Technology Risk Consultation

Document Properties

  • Type of Publication: Result Summary
  • Revised: May 10, 2021
  • To: Federally Regulated Financial Institutions, Federally Regulated Private Pension Plans

On September 15, 2020, OSFI released Developing financial sector resilience in a digital world (Discussion Paper). OSFI sought feedback on a range of technology-related risk areas, with a focus on cyber security, advanced analytics, and the technology third party ecosystem.

In response to the consultation, which closed on December 15, 2020, OSFI received over 50 submissions from a diverse group of respondents including federally regulated financial institutions (FRFIs), industry associations, technology companies and consulting firms.

There was broad support for OSFI’s emerging principles-based and technology-neutral perspectives on technology risk management, as presented in the Discussion Paper. Respondents indicated that OSFI should first leverage its existing guidance, and align any additional guidance with existing international and IT standards. The attached Annex provides a brief summary of responses to the consultation.

In light of respondent feedback, OSFI plans to release draft guidance as per the schedule below by quarter and year. The timelines indicated below are reflective of the current OSFI strategic plans. Plans may be subject to change or amended due to external factors.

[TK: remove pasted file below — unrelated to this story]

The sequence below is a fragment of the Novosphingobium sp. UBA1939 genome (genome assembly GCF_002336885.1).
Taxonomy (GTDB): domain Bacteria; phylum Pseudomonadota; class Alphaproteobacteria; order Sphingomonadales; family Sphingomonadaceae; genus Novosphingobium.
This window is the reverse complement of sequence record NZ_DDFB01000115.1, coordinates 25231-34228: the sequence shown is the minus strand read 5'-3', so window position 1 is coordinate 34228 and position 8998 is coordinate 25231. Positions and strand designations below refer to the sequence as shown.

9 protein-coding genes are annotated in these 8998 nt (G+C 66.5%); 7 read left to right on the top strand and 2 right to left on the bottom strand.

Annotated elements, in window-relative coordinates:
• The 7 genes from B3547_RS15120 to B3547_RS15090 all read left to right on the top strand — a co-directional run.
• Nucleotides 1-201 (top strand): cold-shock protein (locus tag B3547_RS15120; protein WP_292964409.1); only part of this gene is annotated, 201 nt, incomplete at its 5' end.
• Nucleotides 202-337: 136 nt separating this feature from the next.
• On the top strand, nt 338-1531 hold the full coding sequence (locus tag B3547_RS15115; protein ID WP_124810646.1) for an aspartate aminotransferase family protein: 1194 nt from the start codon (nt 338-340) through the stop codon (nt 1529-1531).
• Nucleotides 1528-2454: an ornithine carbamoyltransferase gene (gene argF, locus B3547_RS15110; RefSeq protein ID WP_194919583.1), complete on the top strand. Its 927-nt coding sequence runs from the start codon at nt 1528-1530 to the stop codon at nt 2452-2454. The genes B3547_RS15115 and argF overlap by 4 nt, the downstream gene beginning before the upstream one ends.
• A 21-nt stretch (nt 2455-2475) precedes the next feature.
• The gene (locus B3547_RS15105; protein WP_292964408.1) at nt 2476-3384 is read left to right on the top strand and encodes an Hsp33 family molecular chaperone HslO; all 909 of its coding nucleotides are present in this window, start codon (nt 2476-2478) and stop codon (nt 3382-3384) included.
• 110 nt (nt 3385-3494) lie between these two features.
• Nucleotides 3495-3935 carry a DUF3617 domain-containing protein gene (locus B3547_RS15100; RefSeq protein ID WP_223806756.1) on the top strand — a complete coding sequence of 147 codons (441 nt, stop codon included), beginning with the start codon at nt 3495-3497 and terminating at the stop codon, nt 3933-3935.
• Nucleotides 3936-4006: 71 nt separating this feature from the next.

Guidance InitiativePlanned Release of Draft Guidance
Technology and Cyber Risk
  • New technology and cyber risk guideline
  • Q4 2021
Third Party Risk
  • Draft revised Guideline B-10 on third party risk
  • Q1 2022
Operational Risk and Resilience
  • Industry letter on operational resilience
  • Revised Guideline E-21 on operational risk management
  • Q3 2021
  • 2022-23
Model Risk
  • Industry letter on advanced analytics and model risk
  • Revised model risk guidance
  • Q1 2022
  • 2022-23

Respondents will have additional opportunities to provide feedback on specific OSFI proposals prior to the issuance of any final guidance. More information is available in OSFI’s Near-Term Plan of Prudential Policy.

Annex: Brief Summary of Respondent Feedback

Operational Risk & Resilience

  • Technology risks are effectively managed within a broader non-financial risk and operational risk management context, integrated in a firm’s enterprise risk management program.
  • Operational resilience is an outcome of effective operational risk management (ORM), and technology is a key enabler of operations.
  • Existing ORM tools and approaches are appropriate, but there are opportunities to strengthen practices.

Technology and Cyber Security

  • A principles-based, technology-neutral approach in which definitions, concepts, and expectations align with accepted global standards and existing guidance is most appropriate for technology risk management.
  • Most respondents offered a range of suggestions to improve existing guidance, while some felt that OSFI’s current guidance and tools (e.g., self-assessment tool, incident reporting advisory) are sufficient to address emerging risks.